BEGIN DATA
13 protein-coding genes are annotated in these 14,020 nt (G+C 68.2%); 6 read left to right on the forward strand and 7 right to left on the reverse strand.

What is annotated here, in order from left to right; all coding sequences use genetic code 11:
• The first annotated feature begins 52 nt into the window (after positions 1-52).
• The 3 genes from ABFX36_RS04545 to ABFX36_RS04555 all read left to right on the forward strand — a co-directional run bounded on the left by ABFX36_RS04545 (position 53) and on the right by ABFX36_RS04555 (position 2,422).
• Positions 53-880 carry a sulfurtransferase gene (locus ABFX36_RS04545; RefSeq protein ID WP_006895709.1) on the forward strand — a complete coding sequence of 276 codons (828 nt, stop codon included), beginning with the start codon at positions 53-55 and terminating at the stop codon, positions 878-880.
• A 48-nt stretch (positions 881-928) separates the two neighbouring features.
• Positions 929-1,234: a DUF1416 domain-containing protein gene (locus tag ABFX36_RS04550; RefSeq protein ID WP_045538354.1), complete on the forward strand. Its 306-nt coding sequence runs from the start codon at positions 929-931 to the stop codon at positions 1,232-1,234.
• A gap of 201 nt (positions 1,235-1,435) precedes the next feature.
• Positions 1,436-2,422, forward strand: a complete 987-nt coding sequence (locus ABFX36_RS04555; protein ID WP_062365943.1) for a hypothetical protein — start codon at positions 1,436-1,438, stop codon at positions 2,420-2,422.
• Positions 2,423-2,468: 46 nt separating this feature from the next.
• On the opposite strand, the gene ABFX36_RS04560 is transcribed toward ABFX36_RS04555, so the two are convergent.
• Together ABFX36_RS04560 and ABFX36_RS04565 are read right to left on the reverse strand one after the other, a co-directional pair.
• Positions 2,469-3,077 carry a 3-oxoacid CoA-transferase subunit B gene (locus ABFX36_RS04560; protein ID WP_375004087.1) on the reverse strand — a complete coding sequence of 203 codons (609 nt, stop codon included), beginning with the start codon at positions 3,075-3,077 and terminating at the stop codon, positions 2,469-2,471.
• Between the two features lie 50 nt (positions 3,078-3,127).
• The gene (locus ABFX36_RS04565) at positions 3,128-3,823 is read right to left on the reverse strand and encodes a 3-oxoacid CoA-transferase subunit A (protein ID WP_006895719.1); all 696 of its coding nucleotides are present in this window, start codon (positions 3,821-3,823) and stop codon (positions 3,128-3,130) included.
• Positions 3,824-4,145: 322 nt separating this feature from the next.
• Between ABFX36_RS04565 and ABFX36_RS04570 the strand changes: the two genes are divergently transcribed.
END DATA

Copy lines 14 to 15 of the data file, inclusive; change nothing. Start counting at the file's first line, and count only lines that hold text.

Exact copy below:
• Between the two features lie 50 nt (positions 3,078-3,127).
• The gene (locus ABFX36_RS04565) at positions 3,128-3,823 is read right to left on the reverse strand and encodes a 3-oxoacid CoA-transferase subunit A (protein ID WP_006895719.1); all 696 of its coding nucleotides are present in this window, start codon (positions 3,821-3,823) and stop codon (positions 3,128-3,130) included.